American Players Theatre
5950 Golf Course Road
P.O. Box 819
Spring Green, WI 53588
Box Office: 608-588-2361
Some relationships are tricky, and The Bard sets out to remind us of that inconvenient truth via one of theater's most unconventional heroines, Helena. Fiercely determined to get what she wants (in this case, the almost equally enigmatic Bertram), Helena has quite the bag of tricks, entrapment not least among them. Since All's Well That Ends Well defies easy categorization, it is sometimes called a “problem play.” Needless to say, we take issue. True enough, the play deals in the complex currency of life and love. If that's problematic, so too then is it funny, beautiful, even outrageous. Or, as Shakespeare himself puts it, “The web of our life is of a mingled yarn, good and ill together.”
Inside this Cinderella story of a commoner's daughter on a great quest to win her handsome prince resides one of Shakespeares most shocking and timeless themes. At its heart All's Well is about how flawed we are as human beings and the necessity to accept and forgive ourselves this fact if any good is to be made out of our lives. In this story, as in life, the characters are on a great adventure. They make choices that hurt the ones they love; they make many messy – and some irrevocable – mistakes all in pursuit of a perceived heart's desire. In the final accounting they stand looking at one another perhaps a little wiser and take what good they can out of the circumstances they have created. Because really, what is our alternative? All's Well That Ends Well deals with life in all its truthful sticky contradictions.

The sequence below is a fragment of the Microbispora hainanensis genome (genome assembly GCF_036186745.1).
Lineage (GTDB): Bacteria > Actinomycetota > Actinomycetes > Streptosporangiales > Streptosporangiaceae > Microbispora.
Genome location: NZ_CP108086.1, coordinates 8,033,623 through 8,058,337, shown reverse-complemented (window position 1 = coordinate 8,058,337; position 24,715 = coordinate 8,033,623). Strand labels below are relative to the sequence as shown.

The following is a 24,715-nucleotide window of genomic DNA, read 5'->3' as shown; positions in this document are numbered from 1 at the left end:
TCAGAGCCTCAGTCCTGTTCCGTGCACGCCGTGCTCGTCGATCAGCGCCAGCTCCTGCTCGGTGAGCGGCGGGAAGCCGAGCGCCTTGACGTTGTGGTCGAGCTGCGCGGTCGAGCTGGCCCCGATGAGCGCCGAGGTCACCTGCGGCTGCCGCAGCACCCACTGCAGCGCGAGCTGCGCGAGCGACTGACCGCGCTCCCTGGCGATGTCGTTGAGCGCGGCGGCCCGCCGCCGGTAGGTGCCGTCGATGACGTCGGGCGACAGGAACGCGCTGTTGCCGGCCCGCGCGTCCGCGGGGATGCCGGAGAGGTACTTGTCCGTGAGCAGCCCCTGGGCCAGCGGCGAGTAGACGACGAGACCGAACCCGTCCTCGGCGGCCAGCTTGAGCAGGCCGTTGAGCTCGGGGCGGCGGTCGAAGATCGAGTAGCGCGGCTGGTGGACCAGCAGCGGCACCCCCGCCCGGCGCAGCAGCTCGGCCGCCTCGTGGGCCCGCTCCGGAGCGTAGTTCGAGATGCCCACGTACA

I kept two quotes close at hand as I worked on the play. The first from the play itself:
The web of our life is of a mingled yarn, good and
ill together: our virtues would be proud, if our
faults whipped them not; and our crimes would
despair, if they were not cherished by our virtues.
The second, from an unknown author, I imagined young Helena and Bertram both had taped to the mirror in their bathroom:
“Life is not a journey to the grave with intentions of arriving safely in a pretty well-preserved body, but rather to skid in broadside, thoroughly used up, totally worn out and loudly proclaiming ... WOW! What a ride!”
Thank you for taking the trip Up the Hill and through the woods to sit with us inside this story.